Over the last few years I've read twenty-five SHADOW pulp novels. I've not only read them, I've read them aloud to my beautiful wife, Judy. CHARG, MONSTER (the Jove/HBJ reprint from December 1977 is pictured above), is the twenty-sixth Shadow I've read and it's the first one that has a comic book super-hero feel to it (although originally published in July, 1934, several years before the comic book debuts of Superman and Batman).
Before I started reading The Shadow books, I assumed that he went up against a super-villain of some sort on a regular basis. While The Shadow has certainly clashed with "super crooks" in some of the stories I've read, most of them have him tangling with gangsters and assorted underworld figures. Also, in many of these stories, there's little or no elements of the fantastic despite the colorful covers and evocative titles. The Shadow adventures that I've read are basically mystery novels with liberal does of gun play and violence (and the occasional death trap) thrown in for good measure. In the universe that The Shadow and his agents operate in, the mere presence of a mysterious, cloaked avenger of the night is fantastic enough.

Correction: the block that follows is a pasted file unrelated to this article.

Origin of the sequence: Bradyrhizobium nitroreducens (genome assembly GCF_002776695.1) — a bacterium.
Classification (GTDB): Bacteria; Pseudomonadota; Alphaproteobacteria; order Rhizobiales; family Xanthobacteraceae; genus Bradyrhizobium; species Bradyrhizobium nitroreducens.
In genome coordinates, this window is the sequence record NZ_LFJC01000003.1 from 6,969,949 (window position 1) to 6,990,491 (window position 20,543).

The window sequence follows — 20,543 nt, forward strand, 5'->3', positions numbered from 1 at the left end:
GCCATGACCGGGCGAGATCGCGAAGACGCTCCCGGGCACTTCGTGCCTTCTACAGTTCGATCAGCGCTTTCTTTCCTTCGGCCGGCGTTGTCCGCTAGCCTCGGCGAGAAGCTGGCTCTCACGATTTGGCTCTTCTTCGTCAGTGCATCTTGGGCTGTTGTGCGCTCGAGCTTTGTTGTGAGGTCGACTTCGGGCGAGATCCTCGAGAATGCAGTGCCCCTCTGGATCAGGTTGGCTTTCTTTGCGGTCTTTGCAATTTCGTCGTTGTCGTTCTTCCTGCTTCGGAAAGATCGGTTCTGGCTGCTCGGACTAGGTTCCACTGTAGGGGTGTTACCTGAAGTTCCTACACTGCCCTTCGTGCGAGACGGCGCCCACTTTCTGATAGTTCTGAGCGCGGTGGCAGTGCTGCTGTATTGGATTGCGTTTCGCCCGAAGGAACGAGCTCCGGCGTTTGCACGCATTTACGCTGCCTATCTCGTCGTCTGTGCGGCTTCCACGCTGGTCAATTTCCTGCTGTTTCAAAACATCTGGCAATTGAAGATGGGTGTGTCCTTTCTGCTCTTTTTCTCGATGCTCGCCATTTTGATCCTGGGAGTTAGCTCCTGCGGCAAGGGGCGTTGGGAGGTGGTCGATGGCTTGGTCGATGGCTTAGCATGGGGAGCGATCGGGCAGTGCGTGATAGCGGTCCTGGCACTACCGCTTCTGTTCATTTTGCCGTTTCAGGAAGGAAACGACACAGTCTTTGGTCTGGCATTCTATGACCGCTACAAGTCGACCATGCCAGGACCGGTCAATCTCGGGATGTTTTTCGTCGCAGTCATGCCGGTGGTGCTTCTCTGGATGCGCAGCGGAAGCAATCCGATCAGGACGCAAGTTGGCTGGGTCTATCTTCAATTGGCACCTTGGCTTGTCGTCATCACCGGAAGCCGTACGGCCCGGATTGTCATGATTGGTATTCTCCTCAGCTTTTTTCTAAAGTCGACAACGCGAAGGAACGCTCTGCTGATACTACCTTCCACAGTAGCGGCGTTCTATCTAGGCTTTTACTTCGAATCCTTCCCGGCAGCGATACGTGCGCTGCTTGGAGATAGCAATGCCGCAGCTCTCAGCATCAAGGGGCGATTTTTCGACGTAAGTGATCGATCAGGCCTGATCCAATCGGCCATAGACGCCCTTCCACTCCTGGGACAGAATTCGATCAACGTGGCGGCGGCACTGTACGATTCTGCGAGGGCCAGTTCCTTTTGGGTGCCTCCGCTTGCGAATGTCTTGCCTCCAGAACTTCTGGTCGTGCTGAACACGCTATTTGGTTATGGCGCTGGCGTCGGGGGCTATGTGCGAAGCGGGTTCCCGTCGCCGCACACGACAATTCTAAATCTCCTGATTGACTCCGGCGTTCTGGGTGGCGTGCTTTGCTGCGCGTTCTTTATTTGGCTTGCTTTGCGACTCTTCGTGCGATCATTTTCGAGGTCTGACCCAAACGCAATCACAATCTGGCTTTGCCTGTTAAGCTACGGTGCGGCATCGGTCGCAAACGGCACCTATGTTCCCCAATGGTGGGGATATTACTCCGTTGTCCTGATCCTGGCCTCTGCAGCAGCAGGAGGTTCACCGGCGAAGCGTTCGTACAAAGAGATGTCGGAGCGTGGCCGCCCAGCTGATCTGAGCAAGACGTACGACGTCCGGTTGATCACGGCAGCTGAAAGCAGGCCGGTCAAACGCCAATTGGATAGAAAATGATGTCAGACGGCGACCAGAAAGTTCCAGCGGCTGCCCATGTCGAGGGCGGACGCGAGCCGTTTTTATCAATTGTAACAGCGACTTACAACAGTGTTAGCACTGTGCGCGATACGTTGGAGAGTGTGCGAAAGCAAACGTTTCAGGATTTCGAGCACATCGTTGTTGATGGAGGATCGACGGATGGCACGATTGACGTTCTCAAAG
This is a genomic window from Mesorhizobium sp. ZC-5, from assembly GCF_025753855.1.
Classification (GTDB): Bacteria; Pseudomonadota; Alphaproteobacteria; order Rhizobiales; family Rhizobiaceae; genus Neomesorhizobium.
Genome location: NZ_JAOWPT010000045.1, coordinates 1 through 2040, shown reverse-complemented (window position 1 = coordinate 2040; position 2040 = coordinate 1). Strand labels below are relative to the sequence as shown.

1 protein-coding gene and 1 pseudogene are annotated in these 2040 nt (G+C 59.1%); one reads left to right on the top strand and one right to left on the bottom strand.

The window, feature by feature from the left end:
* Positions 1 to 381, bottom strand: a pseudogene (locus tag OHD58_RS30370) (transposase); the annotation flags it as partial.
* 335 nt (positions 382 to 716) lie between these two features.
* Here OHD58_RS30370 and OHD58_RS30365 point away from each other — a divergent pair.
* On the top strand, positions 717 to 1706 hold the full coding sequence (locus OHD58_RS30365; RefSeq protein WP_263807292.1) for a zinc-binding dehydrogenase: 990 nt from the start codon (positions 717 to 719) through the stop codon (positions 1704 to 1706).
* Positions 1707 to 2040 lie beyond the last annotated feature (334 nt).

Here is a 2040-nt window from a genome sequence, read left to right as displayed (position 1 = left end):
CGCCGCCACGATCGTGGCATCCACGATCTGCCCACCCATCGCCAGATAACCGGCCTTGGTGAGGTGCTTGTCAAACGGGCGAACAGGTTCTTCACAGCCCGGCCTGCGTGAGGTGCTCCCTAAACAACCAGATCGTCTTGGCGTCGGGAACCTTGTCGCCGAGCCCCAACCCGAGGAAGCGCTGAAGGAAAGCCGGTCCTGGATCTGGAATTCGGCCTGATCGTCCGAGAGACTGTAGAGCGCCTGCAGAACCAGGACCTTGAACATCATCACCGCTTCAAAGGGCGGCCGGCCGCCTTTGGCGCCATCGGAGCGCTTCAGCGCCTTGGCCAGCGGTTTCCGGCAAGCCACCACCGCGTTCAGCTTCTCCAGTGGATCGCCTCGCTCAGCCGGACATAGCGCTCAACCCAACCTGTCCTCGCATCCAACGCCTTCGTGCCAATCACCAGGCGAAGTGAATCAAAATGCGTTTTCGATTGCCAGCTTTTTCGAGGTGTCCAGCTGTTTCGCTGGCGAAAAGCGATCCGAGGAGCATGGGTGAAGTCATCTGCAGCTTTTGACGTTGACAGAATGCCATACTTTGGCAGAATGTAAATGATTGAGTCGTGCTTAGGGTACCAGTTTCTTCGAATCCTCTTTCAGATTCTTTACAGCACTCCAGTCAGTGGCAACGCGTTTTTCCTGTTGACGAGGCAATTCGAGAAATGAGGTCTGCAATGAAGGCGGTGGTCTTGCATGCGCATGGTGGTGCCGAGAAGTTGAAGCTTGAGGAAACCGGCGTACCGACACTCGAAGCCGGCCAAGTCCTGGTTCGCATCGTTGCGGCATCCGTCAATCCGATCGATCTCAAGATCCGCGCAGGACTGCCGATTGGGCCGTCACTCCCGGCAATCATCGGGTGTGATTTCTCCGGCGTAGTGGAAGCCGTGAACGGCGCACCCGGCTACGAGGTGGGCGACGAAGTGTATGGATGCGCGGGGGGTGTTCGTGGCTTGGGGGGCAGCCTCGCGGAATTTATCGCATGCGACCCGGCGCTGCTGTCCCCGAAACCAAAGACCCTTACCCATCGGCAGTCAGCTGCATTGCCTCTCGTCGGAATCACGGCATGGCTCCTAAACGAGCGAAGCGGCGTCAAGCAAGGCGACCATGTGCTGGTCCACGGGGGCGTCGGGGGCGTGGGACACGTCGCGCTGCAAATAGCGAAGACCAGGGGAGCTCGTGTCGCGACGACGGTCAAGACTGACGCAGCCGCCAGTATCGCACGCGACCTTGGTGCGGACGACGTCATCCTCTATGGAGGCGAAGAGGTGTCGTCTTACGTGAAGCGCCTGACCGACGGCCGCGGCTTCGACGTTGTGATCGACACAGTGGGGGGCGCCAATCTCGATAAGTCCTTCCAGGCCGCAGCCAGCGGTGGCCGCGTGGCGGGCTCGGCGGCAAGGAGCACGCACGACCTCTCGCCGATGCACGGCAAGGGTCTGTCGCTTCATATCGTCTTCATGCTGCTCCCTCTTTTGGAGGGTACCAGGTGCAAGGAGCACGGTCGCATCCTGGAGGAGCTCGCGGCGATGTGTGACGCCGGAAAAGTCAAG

In CHARG, MONSTER, The Shadow goes up against a super-villain who uses robots to commit murder. For once, the cover art by Jim Steranko is a fair representation of what's actually inside (albeit the absence of a shapely, blonde damsel in distress). The technology used by the villain and his metallic murderers is quite sophisticated for the mid-1930s. Also, this adventure is more tightly written than other Shadow thrillers. The plot is more streamlined and the pace is quicker than usual. There's little or no padding and The Shadow (and Lamont Cranston), appear on almost every page. With a murderous mastermind like Charg and his killer robots, The Shadow is up against a genuinely fantastic, super foe. The result is a superlative pulp thriller.